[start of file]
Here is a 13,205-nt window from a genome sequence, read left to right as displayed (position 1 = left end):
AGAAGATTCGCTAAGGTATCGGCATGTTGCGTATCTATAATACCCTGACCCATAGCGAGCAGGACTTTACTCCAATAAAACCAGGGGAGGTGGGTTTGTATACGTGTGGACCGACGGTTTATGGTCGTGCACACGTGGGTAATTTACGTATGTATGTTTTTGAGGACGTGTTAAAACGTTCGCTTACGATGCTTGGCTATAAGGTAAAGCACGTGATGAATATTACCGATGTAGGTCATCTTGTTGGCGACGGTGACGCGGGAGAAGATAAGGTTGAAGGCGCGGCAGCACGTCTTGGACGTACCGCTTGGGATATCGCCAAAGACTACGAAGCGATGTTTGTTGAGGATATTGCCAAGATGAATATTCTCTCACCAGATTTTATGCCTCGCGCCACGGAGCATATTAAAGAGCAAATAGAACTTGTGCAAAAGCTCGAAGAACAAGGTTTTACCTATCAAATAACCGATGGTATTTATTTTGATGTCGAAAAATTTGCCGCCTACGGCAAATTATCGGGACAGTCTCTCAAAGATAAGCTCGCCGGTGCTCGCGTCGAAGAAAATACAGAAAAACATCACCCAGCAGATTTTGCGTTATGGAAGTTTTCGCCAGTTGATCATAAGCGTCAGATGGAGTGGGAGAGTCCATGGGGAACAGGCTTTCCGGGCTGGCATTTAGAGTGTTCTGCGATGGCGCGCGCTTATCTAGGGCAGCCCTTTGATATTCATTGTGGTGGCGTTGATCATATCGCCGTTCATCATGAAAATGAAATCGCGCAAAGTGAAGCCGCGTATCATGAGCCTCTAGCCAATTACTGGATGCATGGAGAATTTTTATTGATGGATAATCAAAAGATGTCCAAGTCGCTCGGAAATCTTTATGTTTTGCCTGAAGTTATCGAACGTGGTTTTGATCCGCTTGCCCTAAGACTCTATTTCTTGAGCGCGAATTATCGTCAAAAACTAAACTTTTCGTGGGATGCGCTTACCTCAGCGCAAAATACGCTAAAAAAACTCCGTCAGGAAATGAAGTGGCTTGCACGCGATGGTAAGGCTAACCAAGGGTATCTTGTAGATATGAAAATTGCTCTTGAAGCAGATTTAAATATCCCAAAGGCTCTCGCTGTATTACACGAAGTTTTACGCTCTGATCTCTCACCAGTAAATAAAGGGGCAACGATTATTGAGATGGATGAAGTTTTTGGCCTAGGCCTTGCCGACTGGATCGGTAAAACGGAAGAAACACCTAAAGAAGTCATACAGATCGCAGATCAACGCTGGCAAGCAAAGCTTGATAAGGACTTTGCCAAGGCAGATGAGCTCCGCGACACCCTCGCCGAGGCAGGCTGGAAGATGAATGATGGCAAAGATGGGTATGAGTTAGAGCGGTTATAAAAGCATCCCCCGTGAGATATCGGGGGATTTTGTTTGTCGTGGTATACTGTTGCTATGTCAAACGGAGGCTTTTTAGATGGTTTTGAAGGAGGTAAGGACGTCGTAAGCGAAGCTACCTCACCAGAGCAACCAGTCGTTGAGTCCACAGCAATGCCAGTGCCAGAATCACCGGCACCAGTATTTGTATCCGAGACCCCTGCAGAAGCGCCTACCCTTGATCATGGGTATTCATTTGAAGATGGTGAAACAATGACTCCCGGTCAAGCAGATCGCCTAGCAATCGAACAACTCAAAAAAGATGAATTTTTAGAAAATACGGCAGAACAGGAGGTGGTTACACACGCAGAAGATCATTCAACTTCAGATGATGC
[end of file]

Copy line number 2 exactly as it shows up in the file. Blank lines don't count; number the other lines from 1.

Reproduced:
AGAAGATTCGCTAAGGTATCGGCATGTTGCGTATCTATAATACCCTGACCCATAGCGAGCAGGACTTTACTCCAATAAAACCAGGGGAGGTGGGTTTGTATACGTGTGGACCGACGGTTTATGGTCGTGCACACGTGGGTAATTTACGTATGTATGTTTTTGAGGACGTGTTAAAACGTTCGCTTACGATGCTTGGCTATAAGGTAAAGCACGTGATGAATATTACCGATGTAGGTCATCTTGTTGGCGACGGTGACGCGGGAGAAGATAAGGTTGAAGGCGCGGCAGCACGTCTTGGACGTACCGCTTGGGATATCGCCAAAGACTACGAAGCGATGTTTGTTGAGGATATTGCCAAGATGAATATTCTCTCACCAGATTTTATGCCTCGCGCCACGGAGCATATTAAAGAGCAAATAGAACTTGTGCAAAAGCTCGAAGAACAAGGTTTTACCTATCAAATAACCGATGGTATTTATTTTGATGTCGAAAAATTTGCCGCCTACGGCAAATTATCGGGACAGTCTCTCAAAGATAAGCTCGCCGGTGCTCGCGTCGAAGAAAATACAGAAAAACATCACCCAGCAGATTTTGCGTTATGGAAGTTTTCGCCAGTTGATCATAAGCGTCAGATGGAGTGGGAGAGTCCATGGGGAACAGGCTTTCCGGGCTGGCATTTAGAGTGTTCTGCGATGGCGCGCGCTTATCTAGGGCAGCCCTTTGATATTCATTGTGGTGGCGTTGATCATATCGCCGTTCATCATGAAAATGAAATCGCGCAAAGTGAAGCCGCGTATCATGAGCCTCTAGCCAATTACTGGATGCATGGAGAATTTTTATTGATGGATAATCAAAAGATGTCCAAGTCGCTCGGAAATCTTTATGTTTTGCCTGAAGTTATCGAACGTGGTTTTGATCCGCTTGCCCTAAGACTCTATTTCTTGAGCGCGAATTATCGTCAAAAACTAAACTTTTCGTGGGATGCGCTTACCTCAGCGCAAAATACGCTAAAAAAACTCCGTCAGGAAATGAAGTGGCTTGCACGCGATGGTAAGGCTAACCAAGGGTATCTTGTAGATATGAAAATTGCTCTTGAAGCAGATTTAAATATCCCAAAGGCTCTCGCTGTATTACACGAAGTTTTACGCTCTGATCTCTCACCAGTAAATAAAGGGGCAACGATTATTGAGATGGATGAAGTTTTTGGCCTAGGCCTTGCCGACTGGATCGGTAAAACGGAAGAAACACCTAAAGAAGTCATACAGATCGCAGATCAACGCTGGCAAGCAAAGCTTGATAAGGACTTTGCCAAGGCAGATGAGCTCCGCGACACCCTCGCCGAGGCAGGCTGGAAGATGAATGATGGCAAAGATGGGTATGAGTTAGAGCGGTTATAAAAGCATCCCCCGTGAGATATCGGGGGATTTTGTTTGTCGTGGTATACTGTTGCTATGTCAAACGGAGGCTTTTTAGATGGTTTTGAAGGAGGTAAGGACGTCGTAAGCGAAGCTACCTCACCAGAGCAACCAGTCGTTGAGTCCACAGCAATGCCAGTGCCAGAATCACCGGCACCAGTATTTGTATCCGAGACCCCTGCAGAAGCGCCTACCCTTGATCATGGGTATTCATTTGAAGATGGTGAAACAATGACTCCCGGTCAAGCAGATCGCCTAGCAATCGAACAACTCAAAAAAGATGAATTTTTAGAAAATACGGCAGAACAGGAGGTGGTTACACACGCAGAAGATCATTCAACTTCAGATGATGC